“Please clarify this for me – wouldn't £150bn of cuts be a terribly bad thing for the economy at this point in the recovery?"
No, it wouldn't be a bad thing for the economy, at this point or any other. All the advocates of government fiscal stimulus conveniently ignore one thing: that the government can't spend a single penny without first taking it out of the private sector economy. It actually doesn't make any difference whether they do it by taxes or borrowing – they are taking capital which would otherwise have been used by individuals and businesses. Once you accept this, it all comes down to the argument that government will put that money to better use than the private sector during a recession – a point of view that strikes me as being on very shaky ground.
I guess the Keynesians would say that if you leave money in the private sector during a recession, people will just cut back on consumption and use the proceeds to pay off debts and build up savings, and that this will lead to a deflationary spiral. But in reality this kind of behaviour is precisely what the British economy needs. At its root, this was a crisis founded on too much borrowing and spending, and not nearly enough saving (these things were to a great extent the result of overly loose monetary policy, which pushed interest rates below their 'natural' level).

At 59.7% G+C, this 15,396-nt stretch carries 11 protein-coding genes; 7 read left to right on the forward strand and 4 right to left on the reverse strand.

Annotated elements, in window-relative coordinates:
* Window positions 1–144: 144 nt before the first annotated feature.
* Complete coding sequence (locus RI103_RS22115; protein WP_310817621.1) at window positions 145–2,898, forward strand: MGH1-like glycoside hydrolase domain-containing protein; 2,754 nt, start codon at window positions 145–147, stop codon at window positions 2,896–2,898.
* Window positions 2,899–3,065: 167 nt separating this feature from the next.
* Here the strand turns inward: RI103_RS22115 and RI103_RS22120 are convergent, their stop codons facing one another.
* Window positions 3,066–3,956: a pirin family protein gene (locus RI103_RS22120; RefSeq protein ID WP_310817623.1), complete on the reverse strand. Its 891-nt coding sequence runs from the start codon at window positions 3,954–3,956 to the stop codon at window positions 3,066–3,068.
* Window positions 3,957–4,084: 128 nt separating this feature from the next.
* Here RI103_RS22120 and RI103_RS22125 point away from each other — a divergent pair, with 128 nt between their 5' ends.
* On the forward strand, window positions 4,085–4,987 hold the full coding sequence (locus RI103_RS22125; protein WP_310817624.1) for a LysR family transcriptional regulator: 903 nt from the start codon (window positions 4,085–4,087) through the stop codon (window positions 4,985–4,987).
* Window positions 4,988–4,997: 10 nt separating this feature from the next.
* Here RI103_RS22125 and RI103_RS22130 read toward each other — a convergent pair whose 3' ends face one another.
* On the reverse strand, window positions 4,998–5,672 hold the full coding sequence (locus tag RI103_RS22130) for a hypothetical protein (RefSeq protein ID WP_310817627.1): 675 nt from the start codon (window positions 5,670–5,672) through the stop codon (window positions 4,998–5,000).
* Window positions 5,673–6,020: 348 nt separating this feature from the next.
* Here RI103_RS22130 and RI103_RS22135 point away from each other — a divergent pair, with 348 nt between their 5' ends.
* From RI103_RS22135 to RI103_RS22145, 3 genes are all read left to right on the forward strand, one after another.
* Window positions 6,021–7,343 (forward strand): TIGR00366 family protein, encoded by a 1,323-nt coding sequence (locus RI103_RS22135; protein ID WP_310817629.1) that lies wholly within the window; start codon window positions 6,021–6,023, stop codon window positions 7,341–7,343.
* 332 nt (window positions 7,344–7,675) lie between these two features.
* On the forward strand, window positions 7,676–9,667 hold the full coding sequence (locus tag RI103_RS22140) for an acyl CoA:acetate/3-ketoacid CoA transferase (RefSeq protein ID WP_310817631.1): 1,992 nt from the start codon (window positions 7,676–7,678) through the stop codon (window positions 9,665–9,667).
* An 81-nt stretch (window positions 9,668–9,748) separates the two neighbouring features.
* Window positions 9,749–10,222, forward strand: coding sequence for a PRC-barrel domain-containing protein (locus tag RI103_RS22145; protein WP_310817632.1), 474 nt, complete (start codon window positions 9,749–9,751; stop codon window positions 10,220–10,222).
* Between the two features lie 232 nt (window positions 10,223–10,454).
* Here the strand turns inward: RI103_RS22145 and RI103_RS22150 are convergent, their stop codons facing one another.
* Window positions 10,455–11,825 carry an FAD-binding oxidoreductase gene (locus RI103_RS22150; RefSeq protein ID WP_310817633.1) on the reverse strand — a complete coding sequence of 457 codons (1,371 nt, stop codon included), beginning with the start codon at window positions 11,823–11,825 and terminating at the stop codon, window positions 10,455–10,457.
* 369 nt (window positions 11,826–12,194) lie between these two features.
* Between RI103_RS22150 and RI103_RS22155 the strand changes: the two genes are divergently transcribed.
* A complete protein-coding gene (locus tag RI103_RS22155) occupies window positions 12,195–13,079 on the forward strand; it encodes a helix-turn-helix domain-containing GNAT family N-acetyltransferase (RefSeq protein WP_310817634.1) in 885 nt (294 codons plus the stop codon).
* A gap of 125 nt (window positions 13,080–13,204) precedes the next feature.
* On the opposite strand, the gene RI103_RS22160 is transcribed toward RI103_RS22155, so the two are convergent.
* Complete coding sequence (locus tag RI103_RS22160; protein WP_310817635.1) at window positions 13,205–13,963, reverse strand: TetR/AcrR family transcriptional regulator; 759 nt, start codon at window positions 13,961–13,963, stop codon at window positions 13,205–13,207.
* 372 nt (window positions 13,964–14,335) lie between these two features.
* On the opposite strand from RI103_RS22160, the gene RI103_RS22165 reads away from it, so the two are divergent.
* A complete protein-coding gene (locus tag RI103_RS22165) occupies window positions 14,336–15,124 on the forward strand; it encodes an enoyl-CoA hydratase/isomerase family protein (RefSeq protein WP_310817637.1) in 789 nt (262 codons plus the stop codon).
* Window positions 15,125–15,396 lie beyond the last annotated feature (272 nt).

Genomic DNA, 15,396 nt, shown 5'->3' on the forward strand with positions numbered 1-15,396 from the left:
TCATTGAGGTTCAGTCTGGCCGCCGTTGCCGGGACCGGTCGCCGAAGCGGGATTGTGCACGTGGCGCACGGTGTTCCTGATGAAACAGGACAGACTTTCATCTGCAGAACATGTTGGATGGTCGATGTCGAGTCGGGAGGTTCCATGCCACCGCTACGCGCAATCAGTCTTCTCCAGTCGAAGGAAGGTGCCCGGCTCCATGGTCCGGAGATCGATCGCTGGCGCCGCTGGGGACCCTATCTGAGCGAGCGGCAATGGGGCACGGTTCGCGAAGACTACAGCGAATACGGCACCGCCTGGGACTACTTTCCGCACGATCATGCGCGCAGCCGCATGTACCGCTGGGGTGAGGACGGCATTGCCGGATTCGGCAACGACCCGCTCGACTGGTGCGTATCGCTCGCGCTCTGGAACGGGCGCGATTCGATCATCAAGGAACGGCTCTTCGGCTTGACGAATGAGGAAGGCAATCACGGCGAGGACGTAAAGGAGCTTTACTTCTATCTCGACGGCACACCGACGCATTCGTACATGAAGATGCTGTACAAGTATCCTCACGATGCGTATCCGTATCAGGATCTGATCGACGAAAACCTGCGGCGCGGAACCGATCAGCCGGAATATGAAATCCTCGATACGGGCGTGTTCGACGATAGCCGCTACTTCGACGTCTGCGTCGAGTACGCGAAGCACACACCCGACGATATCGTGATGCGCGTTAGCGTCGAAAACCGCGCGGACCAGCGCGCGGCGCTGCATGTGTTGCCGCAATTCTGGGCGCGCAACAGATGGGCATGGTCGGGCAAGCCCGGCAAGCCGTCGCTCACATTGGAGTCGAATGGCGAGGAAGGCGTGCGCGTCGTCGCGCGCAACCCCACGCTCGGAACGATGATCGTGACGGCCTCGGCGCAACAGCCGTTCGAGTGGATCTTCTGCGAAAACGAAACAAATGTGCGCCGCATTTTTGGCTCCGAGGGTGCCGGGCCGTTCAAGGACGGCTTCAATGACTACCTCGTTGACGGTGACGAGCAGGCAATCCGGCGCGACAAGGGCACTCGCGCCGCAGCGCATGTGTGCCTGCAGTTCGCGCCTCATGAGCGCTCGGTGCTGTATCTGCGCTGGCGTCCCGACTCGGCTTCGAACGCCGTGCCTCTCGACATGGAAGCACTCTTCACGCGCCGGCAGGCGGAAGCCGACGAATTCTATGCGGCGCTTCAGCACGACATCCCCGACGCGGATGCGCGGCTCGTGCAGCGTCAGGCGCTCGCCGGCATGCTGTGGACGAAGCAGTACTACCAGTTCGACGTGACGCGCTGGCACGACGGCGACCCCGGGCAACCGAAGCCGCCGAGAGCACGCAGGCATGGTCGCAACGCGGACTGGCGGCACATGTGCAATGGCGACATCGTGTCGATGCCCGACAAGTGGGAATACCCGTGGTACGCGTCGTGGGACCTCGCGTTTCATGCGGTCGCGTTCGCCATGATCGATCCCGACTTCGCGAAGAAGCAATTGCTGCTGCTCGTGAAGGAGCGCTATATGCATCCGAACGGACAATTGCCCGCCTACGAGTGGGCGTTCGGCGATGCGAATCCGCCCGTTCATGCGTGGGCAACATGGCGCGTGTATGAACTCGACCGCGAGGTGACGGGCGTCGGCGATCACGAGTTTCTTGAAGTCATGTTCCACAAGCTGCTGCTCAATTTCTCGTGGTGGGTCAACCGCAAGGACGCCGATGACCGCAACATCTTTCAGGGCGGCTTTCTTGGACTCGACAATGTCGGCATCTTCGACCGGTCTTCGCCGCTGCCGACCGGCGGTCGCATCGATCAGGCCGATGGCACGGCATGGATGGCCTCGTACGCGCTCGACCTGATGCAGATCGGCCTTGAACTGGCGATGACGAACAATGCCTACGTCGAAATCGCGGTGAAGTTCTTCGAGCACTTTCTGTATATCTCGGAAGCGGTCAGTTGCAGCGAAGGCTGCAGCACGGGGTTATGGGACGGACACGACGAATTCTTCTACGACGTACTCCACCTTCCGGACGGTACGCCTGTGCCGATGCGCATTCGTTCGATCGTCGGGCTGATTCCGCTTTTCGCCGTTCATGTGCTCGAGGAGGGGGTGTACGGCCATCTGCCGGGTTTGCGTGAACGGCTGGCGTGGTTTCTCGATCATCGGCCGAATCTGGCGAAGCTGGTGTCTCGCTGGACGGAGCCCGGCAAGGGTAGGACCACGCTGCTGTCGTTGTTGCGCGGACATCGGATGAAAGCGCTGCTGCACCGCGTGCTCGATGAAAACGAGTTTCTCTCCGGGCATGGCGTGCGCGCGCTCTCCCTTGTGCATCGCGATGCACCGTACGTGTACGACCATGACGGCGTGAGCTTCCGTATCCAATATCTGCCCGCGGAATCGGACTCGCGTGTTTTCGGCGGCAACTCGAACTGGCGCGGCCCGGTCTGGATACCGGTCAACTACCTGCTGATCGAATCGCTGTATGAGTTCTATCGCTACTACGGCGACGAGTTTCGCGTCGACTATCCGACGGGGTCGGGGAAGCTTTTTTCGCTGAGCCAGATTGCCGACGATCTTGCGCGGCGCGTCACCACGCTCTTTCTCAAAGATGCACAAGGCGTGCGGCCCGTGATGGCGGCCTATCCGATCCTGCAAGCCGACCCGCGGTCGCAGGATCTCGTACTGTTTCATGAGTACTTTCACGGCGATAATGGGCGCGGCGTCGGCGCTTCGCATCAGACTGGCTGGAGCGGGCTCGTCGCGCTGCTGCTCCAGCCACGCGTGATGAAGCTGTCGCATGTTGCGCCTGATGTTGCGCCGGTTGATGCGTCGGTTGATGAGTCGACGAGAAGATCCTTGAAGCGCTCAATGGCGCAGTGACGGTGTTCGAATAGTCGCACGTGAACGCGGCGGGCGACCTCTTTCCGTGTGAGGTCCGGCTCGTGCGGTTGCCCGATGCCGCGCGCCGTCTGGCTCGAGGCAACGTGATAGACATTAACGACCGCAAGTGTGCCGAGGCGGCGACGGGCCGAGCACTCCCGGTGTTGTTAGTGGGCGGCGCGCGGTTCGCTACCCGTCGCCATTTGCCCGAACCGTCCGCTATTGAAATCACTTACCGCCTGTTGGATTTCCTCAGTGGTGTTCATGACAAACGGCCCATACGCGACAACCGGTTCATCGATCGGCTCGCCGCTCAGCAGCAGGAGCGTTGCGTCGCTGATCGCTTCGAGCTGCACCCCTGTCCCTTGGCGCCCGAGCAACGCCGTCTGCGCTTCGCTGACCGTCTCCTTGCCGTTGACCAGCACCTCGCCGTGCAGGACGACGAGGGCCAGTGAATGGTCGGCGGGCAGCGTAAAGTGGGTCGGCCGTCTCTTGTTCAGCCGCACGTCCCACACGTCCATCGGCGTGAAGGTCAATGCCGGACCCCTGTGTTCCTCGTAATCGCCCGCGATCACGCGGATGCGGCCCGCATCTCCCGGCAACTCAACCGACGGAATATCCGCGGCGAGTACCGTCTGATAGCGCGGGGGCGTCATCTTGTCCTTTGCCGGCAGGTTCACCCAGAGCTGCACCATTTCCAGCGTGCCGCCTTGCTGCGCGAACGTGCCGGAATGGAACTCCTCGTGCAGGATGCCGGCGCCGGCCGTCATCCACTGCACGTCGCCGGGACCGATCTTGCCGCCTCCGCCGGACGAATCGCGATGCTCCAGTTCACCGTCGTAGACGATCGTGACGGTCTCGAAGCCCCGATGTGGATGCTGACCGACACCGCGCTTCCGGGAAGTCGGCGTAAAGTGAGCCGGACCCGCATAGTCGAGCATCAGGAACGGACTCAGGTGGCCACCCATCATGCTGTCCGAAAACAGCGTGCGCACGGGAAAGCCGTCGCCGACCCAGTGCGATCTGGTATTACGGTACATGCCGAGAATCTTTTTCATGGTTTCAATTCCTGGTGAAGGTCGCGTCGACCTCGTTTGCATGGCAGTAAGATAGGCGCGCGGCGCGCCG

Ultimately, this is the whole point of recessions – while unpleasant, they are actually a necessary, remedial phase of the economic cycle, where bad investments are liquidated, debts are paid off, relative prices adjust, savings ratios recover and the economy, which was distorted by the boom, rebalances. All that deficit financed 'stimulus' achieves is to prevent these things from happening, entrenching economic distortions, creating new ones, and storing up more trouble for further down the line.
This article on the Mises Institute website tells an interesting story. When faced with a depression in 1920, President Harding did precisely what Keynesians say would lead to disaster: he cut spending almost in half, cuts taxes, and paid off a third of government debt. Meanwhile, the Federal Reserve took a hands-off approach. By August 1921, the economy was recovering.
Compare that with the Great Depression of the 1930s, when Presidents Hoover and Roosevelt intervened left, right and centre, with wage and price controls and gigantic public works programmes. In September 1931 unemployment rate was 17.4 per cent and the Dow Jones industrial Average was 140. By January 1938, unemployment was still at 17.4 per cent, and the Dow had dropped to 121.
It really makes you wonder why laissez-faire ended up with a bad reputation, while Keynesianism became the new orthodoxy, doesn’t it?